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This was one of the most finely crafted episodes in the series. Everything felt more nuanced than usual, almost to the extent of feeling like a different approach altogether. You really felt 'in the moment' while watching each scene. Things flowed in a way that was very natural and spontaneous. The episode looked the same as the others on the surface, but felt fundamentally different somehow. It has a much more refined sensibility. The director was much more sensitive to how the different characters would be feeling at each juncture of the story, and how to present each scene and each moment in such a way as to best complement the buildup of the various elements in the episode. You could feel the love and work he put into the episode. It felt like great craftsmanship.
Tadashi Hiramatsu is the one to thank. Hiramatsu has long been known as a great animator, but he was unique as an animator in that, whereas well-known animators tend to become well-known simply because they have a flamboyant style that anyone can identify whenever they see it, Hiramatsu was the opposite - all subtlety and refinement, without a flamboyant style. His animation was low-key but highly worked and with a rare feeling for bringing alive characters with everyday behavior. A craftsman as opposed to an auteur.
In the last few years he has begun the transition to directing after a long time as an animator, and his directing seems to be a logical extension of what we were seeing from Hiramatsu the animator. He now creates extremely sensitive drama with a lot of thought put into the presentation and into getting into the mind of the characters. The drama he creates is both convincing and moving, coming across as polished yet spontaneous. The layout, i.e. the position of the characters in the frame, is always extremely pleasant to look at and studied for naturalness and elegance. He uses the camera subtly and effectively to control the rhythm from moment to moment.
Hiramatsu's sensible directing is here supported by an animation director who's somewhat new but also proving to be a name worth keeping an eye on, Takashi Mukoda, who recently did some nice work on Guren Lagan. Mukoda is free with the expressions and poses in a way that reminds of Takeshi Honda, but he definitely has his own line and style. His drawings are very effective during both the comic and the more heartfelt moments. I don't know to what extent Hiramatsu was involved in the drawings, as many moments felt like Hiramatsu had to have been involved somehow - either his storyboard was very precise, or he provided layout or something - but Mukoda seems to be very talented and flexible, and the two were a great match.
One of the things that I've liked the most about Denno Coil, besides the imaginativeness of the ideas, is simply being able to watch nuanced characters given room to act out their personalities, and the fact that body language plays a large part in this. This episode excels in this arena. The characters came alive wonderfully here, felt revivified. They really inhabit the spaces on the screen. Scenes like the one where Yasako is lounging on her back in her room (on an oyaji beanbag?) bring the characters alive nicely with very natural and unforced behavior. There's a sense of physicality, of presence, that I haven't gotten before now.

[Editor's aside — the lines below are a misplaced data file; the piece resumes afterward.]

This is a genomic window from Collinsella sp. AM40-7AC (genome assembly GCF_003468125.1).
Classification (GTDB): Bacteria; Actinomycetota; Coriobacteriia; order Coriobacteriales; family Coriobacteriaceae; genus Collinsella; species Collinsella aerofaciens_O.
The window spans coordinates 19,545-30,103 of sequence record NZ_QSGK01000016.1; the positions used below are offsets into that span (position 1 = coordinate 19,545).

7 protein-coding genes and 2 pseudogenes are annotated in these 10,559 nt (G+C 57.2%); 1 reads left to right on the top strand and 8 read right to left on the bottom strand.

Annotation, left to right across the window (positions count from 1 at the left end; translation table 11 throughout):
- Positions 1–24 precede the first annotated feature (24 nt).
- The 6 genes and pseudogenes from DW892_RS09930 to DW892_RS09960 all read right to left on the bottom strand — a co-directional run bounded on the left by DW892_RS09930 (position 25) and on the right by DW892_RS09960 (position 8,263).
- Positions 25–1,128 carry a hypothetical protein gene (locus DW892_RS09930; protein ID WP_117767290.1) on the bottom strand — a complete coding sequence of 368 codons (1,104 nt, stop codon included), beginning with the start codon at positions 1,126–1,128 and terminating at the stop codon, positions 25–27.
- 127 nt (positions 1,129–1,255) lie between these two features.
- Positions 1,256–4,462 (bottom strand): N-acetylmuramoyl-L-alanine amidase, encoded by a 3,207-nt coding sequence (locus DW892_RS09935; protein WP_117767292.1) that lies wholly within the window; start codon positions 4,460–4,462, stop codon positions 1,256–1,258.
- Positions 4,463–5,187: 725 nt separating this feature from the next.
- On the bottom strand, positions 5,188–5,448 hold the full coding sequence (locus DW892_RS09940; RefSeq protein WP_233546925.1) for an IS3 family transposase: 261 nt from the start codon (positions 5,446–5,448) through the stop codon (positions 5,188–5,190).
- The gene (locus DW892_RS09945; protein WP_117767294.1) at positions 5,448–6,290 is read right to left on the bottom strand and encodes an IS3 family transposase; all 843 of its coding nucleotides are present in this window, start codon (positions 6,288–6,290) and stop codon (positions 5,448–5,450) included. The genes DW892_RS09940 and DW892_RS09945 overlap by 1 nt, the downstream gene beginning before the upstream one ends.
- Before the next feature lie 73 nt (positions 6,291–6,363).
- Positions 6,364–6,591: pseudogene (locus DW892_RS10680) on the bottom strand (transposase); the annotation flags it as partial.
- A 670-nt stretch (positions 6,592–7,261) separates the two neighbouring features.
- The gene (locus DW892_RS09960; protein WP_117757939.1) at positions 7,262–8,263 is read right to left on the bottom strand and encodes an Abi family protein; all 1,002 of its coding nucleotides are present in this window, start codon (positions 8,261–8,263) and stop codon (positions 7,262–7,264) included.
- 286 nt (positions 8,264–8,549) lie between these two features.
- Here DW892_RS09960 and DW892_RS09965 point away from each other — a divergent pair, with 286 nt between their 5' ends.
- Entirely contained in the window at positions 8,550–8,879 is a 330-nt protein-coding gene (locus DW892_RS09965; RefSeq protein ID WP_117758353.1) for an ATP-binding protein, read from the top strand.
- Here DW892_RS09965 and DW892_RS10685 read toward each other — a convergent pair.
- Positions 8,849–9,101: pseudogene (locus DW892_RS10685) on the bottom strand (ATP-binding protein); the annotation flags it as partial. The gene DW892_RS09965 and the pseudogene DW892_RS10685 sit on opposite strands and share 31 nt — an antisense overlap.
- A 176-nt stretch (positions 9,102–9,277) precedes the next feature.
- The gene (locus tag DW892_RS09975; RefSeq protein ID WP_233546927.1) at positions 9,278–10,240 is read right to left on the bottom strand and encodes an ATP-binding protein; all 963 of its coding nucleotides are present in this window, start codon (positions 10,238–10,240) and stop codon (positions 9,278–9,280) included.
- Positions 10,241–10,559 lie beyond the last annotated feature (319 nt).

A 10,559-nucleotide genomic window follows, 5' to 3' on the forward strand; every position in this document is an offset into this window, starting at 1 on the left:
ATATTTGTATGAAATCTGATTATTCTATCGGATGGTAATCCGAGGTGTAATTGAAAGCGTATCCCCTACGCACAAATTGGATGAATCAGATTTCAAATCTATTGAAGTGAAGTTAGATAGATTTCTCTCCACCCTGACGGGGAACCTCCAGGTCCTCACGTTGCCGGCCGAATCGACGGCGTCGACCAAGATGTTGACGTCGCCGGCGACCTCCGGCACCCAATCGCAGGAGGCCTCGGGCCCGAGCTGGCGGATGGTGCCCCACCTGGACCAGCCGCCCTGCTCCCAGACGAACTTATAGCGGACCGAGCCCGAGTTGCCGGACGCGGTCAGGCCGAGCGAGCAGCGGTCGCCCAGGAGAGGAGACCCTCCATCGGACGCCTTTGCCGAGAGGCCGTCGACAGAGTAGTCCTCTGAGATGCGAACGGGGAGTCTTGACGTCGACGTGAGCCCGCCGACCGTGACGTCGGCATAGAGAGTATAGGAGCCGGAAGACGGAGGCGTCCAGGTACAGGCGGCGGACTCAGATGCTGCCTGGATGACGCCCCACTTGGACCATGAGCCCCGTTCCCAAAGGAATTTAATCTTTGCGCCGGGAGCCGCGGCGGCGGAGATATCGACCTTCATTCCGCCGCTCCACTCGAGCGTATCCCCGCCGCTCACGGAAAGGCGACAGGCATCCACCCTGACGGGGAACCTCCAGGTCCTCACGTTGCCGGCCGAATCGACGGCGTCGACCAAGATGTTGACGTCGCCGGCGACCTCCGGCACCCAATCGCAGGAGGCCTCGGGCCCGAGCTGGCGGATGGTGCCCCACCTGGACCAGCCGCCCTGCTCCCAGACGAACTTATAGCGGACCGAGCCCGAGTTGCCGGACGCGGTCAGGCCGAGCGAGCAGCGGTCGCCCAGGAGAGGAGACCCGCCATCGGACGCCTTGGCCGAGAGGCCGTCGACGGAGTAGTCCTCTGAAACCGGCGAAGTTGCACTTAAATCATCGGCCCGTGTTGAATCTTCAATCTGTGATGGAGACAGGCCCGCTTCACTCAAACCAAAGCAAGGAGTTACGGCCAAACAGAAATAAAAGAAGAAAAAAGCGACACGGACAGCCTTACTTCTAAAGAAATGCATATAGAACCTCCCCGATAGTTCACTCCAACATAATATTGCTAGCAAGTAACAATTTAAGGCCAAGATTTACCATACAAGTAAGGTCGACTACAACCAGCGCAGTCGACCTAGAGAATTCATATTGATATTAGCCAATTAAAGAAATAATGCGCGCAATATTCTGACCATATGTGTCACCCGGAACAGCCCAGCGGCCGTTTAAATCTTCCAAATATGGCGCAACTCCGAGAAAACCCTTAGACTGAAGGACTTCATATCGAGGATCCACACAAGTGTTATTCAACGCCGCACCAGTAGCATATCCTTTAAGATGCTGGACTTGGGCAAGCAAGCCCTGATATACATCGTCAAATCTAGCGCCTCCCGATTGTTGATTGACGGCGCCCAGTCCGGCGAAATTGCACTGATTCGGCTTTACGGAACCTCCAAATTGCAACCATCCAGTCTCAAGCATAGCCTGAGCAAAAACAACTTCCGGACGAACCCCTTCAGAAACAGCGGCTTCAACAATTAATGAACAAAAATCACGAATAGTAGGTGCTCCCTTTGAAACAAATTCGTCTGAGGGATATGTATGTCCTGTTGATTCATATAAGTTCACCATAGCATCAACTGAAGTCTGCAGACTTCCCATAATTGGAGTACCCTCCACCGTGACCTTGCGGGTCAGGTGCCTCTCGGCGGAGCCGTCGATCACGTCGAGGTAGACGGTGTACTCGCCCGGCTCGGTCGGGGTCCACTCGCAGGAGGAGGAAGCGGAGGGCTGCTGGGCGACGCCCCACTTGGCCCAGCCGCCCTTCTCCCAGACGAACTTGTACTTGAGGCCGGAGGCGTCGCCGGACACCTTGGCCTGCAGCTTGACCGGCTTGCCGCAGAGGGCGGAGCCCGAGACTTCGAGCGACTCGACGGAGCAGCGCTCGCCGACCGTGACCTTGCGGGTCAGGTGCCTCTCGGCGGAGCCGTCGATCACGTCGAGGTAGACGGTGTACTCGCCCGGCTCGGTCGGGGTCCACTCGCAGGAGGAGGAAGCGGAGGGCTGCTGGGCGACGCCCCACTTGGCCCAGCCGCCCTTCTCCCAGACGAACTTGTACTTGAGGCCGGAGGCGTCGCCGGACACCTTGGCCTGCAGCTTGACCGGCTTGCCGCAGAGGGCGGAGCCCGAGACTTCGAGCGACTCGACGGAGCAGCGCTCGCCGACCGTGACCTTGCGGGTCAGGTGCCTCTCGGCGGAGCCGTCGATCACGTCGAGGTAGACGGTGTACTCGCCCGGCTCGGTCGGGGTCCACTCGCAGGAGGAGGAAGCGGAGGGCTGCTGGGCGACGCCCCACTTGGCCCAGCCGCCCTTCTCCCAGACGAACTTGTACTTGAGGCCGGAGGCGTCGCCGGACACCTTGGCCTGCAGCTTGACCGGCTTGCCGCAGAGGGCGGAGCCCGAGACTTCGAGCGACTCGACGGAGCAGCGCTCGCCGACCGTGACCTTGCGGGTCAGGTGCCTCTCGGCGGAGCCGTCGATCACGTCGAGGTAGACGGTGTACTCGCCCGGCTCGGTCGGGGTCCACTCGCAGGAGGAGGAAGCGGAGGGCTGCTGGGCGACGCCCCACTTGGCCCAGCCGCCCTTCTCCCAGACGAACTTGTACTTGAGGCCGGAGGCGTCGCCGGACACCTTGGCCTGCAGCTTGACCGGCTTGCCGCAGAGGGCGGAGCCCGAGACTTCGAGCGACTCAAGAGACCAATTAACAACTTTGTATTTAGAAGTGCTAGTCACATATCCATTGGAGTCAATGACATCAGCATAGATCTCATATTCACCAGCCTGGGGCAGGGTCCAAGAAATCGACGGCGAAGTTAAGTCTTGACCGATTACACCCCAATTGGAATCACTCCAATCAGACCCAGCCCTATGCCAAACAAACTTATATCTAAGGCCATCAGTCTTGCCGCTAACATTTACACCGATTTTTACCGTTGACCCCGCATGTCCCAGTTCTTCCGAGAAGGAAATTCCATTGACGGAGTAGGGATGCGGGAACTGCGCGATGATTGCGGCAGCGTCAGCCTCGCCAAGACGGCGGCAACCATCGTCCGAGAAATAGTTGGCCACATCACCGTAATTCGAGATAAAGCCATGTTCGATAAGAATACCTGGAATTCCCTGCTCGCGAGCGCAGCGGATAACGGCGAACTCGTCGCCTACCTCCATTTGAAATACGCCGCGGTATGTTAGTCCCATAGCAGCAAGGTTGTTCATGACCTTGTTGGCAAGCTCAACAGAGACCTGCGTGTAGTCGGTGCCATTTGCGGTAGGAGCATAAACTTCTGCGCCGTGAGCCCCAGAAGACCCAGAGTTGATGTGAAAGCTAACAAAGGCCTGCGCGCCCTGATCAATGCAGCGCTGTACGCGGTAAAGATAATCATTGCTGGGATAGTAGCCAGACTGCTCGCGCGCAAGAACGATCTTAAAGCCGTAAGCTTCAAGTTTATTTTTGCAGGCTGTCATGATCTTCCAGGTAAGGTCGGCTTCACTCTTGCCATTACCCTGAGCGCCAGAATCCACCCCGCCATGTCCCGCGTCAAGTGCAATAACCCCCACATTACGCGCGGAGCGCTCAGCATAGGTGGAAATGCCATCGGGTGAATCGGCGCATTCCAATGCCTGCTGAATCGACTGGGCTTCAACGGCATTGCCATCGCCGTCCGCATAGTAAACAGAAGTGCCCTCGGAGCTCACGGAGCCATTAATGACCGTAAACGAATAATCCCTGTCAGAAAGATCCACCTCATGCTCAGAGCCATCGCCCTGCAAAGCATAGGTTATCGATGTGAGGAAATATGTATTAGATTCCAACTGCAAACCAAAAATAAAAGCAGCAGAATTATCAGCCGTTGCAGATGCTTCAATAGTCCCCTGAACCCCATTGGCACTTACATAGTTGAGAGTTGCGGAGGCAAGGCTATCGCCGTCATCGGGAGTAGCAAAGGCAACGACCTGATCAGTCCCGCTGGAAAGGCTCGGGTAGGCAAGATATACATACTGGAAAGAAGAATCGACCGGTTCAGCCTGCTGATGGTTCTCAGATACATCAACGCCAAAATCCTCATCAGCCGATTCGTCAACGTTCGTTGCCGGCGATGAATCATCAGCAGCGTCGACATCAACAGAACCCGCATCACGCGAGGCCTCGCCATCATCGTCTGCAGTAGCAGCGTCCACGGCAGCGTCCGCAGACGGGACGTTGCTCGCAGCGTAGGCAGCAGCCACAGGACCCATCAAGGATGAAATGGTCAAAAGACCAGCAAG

Wow, you put that across very well. I agree with you entirely - this episode had the characters’ intentions, feelings and so on brought across through simply the actions they were doing and made it feel the most natural. Even Isako’s behaviour which was different from usual felt surprisingly natural here. I didn’t find some part of myself having to suspend too much disbelief unlike with similar characters in may other series.
I had also felt that the scene with Yasako in her room was one of the best here; for exactly the reason you mention - a sense of presence. I have no idea how to describe it but it were the lovingly animated actions and how her movement accidentally opened the cyber-book, and how she didn’t realise Kyoko was there until afterwards. It couldn’t have happened without a good sense of space.
I felt the camerawork in this episode also made it stand out more than the other episodes; particularly the Satchii battle in the beginning, how the camera switches focus at different times during the Fumie/Haraken/Yasako convo (later with Daichi), and of course the bit where Haraken is reading the diary.
I wonder if he’s doing any other episodes…
I agree about the camera work. It was really well handled, especially that convo between the group with Daichi showing up at the end, the pan over to Kyoko, and particularly the overhead rotating during the diary-reading scene. He isn’t just passively drawing the characters in the frame. You can tell he’s as if conscious of there being an actual camera there, and he’s moving it around in different locations in the space.
I was wondering the same thing, whether he’ll be doing any more. I want to see more. I honestly didn’t feel that much watching his episode of Gunbuster 2, but this was great stuff, just what I’d wanted to see from him.
And the next episode looks quite interesting… we’re finally going to get to see that underwater stuff hinted at in the very first drawing of the show that was made public.
I forgot to talk about that explosion at the beginning. It was quite nice, both the digital effects and the explosion animation. Reminded me a bit of the explosion in Blood.